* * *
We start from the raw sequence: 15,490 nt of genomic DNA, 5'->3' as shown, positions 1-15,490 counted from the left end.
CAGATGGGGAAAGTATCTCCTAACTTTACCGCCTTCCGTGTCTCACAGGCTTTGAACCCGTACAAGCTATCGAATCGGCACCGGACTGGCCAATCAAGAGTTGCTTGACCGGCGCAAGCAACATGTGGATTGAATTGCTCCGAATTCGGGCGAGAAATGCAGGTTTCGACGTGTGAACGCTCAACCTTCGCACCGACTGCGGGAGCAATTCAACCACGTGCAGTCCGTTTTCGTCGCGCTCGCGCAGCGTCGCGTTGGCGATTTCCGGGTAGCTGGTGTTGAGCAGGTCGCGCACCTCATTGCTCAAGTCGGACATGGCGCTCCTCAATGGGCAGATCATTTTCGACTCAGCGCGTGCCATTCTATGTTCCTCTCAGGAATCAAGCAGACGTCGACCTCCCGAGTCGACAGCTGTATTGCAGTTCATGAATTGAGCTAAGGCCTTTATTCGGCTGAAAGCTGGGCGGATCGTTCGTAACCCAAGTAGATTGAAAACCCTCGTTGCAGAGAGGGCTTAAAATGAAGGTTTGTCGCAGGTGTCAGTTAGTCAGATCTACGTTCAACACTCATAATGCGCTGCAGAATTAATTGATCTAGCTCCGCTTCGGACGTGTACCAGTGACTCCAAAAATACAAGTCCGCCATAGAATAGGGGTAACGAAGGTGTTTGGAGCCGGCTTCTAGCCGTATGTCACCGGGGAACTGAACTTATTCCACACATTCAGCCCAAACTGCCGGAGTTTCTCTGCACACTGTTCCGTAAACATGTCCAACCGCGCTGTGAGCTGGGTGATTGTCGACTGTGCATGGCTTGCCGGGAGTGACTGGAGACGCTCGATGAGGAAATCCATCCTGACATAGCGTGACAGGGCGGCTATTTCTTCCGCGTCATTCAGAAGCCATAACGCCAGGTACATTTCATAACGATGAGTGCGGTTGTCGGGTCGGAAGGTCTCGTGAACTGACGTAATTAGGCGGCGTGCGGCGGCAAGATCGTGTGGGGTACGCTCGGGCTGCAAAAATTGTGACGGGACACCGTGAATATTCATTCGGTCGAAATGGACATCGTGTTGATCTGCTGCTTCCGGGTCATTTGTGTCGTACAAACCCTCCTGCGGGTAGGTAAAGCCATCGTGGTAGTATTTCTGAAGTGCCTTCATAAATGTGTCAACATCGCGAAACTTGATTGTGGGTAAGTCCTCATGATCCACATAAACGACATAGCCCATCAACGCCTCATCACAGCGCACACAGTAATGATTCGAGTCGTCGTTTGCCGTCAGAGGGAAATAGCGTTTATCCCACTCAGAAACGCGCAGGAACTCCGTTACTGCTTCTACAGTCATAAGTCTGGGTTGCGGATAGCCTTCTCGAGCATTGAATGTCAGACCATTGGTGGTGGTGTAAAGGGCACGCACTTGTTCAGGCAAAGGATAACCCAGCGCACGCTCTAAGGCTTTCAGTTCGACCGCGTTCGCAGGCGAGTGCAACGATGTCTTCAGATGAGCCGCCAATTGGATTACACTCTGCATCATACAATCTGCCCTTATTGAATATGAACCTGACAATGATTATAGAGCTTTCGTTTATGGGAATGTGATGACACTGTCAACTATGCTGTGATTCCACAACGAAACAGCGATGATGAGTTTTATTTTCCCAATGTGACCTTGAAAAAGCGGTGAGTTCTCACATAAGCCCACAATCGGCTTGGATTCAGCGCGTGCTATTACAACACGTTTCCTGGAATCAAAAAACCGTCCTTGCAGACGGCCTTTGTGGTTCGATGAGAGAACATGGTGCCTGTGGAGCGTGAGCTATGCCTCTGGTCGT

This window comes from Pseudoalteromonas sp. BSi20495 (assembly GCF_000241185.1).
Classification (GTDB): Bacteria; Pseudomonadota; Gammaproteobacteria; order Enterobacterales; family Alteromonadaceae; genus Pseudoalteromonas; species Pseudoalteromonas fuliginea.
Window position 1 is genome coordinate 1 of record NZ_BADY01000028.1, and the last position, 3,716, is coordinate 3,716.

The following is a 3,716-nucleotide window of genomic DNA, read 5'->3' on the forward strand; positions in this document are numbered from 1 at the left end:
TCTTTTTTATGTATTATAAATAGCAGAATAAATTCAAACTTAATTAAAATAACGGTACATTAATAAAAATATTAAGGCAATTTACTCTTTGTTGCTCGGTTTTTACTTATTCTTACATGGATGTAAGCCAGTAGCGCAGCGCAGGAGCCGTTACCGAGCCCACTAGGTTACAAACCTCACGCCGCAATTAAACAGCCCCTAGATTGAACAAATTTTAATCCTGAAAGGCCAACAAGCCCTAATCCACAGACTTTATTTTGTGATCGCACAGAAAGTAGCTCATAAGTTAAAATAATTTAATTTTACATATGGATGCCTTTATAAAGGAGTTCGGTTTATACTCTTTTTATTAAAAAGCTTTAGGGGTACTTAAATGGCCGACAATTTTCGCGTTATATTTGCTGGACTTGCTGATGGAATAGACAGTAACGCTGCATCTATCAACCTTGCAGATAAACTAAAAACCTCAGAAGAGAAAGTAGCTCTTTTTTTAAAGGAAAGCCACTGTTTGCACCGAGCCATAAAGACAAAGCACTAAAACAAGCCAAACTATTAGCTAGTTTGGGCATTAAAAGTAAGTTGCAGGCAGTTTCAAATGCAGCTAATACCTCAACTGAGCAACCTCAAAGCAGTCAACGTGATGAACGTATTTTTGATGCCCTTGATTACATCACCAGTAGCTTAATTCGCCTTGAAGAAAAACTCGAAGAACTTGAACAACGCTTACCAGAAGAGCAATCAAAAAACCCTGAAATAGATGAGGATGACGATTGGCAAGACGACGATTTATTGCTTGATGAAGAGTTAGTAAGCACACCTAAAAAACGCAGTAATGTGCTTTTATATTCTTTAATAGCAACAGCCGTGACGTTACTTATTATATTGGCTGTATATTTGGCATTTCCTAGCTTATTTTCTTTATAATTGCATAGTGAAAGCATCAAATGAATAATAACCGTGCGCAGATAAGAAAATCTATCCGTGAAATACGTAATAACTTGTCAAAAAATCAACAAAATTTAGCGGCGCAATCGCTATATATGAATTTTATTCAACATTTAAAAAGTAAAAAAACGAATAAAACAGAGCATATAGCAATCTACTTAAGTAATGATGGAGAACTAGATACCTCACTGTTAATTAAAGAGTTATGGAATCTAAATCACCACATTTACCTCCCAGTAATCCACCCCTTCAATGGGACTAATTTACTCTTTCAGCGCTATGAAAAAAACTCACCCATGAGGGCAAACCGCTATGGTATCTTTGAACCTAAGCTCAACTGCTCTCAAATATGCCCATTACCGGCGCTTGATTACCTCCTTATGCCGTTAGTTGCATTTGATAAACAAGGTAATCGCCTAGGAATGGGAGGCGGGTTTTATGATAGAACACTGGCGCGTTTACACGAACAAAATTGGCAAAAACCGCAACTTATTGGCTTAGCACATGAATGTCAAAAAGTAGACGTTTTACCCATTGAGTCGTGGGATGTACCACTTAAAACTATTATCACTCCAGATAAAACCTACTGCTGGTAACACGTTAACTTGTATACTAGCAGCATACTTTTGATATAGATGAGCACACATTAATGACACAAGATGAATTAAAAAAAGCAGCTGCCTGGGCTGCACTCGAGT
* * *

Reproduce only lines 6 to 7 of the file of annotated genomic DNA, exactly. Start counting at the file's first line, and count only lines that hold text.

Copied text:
The following is a 3,716-nucleotide window of genomic DNA, read 5'->3' on the forward strand; positions in this document are numbered from 1 at the left end:
TCTTTTTTATGTATTATAAATAGCAGAATAAATTCAAACTTAATTAAAATAACGGTACATTAATAAAAATATTAAGGCAATTTACTCTTTGTTGCTCGGTTTTTACTTATTCTTACATGGATGTAAGCCAGTAGCGCAGCGCAGGAGCCGTTACCGAGCCCACTAGGTTACAAACCTCACGCCGCAATTAAACAGCCCCTAGATTGAACAAATTTTAATCCTGAAAGGCCAACAAGCCCTAATCCACAGACTTTATTTTGTGATCGCACAGAAAGTAGCTCATAAGTTAAAATAATTTAATTTTACATATGGATGCCTTTATAAAGGAGTTCGGTTTATACTCTTTTTATTAAAAAGCTTTAGGGGTACTTAAATGGCCGACAATTTTCGCGTTATATTTGCTGGACTTGCTGATGGAATAGACAGTAACGCTGCATCTATCAACCTTGCAGATAAACTAAAAACCTCAGAAGAGAAAGTAGCTCTTTTTTTAAAGGAAAGCCACTGTTTGCACCGAGCCATAAAGACAAAGCACTAAAACAAGCCAAACTATTAGCTAGTTTGGGCATTAAAAGTAAGTTGCAGGCAGTTTCAAATGCAGCTAATACCTCAACTGAGCAACCTCAAAGCAGTCAACGTGATGAACGTATTTTTGATGCCCTTGATTACATCACCAGTAGCTTAATTCGCCTTGAAGAAAAACTCGAAGAACTTGAACAACGCTTACCAGAAGAGCAATCAAAAAACCCTGAAATAGATGAGGATGACGATTGGCAAGACGACGATTTATTGCTTGATGAAGAGTTAGTAAGCACACCTAAAAAACGCAGTAATGTGCTTTTATATTCTTTAATAGCAACAGCCGTGACGTTACTTATTATATTGGCTGTATATTTGGCATTTCCTAGCTTATTTTCTTTATAATTGCATAGTGAAAGCATCAAATGAATAATAACCGTGCGCAGATAAGAAAATCTATCCGTGAAATACGTAATAACTTGTCAAAAAATCAACAAAATTTAGCGGCGCAATCGCTATATATGAATTTTATTCAACATTTAAAAAGTAAAAAAACGAATAAAACAGAGCATATAGCAATCTACTTAAGTAATGATGGAGAACTAGATACCTCACTGTTAATTAAAGAGTTATGGAATCTAAATCACCACATTTACCTCCCAGTAATCCACCCCTTCAATGGGACTAATTTACTCTTTCAGCGCTATGAAAAAAACTCACCCATGAGGGCAAACCGCTATGGTATCTTTGAACCTAAGCTCAACTGCTCTCAAATATGCCCATTACCGGCGCTTGATTACCTCCTTATGCCGTTAGTTGCATTTGATAAACAAGGTAATCGCCTAGGAATGGGAGGCGGGTTTTATGATAGAACACTGGCGCGTTTACACGAACAAAATTGGCAAAAACCGCAACTTATTGGCTTAGCACATGAATGTCAAAAAGTAGACGTTTTACCCATTGAGTCGTGGGATGTACCACTTAAAACTATTATCACTCCAGATAAAACCTACTGCTGGTAACACGTTAACTTGTATACTAGCAGCATACTTTTGATATAGATGAGCACACATTAATGACACAAGATGAATTAAAAAAAGCAGCTGCCTGGGCTGCACTCGAGT